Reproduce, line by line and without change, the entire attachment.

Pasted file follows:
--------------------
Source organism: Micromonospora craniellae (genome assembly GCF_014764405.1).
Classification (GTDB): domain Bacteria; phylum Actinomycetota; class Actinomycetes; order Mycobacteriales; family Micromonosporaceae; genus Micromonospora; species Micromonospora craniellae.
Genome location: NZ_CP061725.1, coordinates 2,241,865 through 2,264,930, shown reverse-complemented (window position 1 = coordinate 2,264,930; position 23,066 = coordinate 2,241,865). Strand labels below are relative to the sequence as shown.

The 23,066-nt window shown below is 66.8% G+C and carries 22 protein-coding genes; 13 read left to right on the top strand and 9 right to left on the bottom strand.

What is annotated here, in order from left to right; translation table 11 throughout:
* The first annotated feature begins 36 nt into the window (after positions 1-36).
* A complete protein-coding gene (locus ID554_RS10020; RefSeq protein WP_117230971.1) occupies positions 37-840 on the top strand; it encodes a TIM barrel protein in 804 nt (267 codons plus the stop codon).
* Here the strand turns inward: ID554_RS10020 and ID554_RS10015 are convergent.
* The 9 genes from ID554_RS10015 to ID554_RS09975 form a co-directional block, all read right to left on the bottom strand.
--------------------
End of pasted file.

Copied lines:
Source organism: Micromonospora craniellae (genome assembly GCF_014764405.1).
Classification (GTDB): domain Bacteria; phylum Actinomycetota; class Actinomycetes; order Mycobacteriales; family Micromonosporaceae; genus Micromonospora; species Micromonospora craniellae.
Genome location: NZ_CP061725.1, coordinates 2,241,865 through 2,264,930, shown reverse-complemented (window position 1 = coordinate 2,264,930; position 23,066 = coordinate 2,241,865). Strand labels below are relative to the sequence as shown.

The 23,066-nt window shown below is 66.8% G+C and carries 22 protein-coding genes; 13 read left to right on the top strand and 9 right to left on the bottom strand.

What is annotated here, in order from left to right; translation table 11 throughout:
* The first annotated feature begins 36 nt into the window (after positions 1-36).
* A complete protein-coding gene (locus ID554_RS10020; RefSeq protein WP_117230971.1) occupies positions 37-840 on the top strand; it encodes a TIM barrel protein in 804 nt (267 codons plus the stop codon).
* Here the strand turns inward: ID554_RS10020 and ID554_RS10015 are convergent.
* The 9 genes from ID554_RS10015 to ID554_RS09975 form a co-directional block, all read right to left on the bottom strand.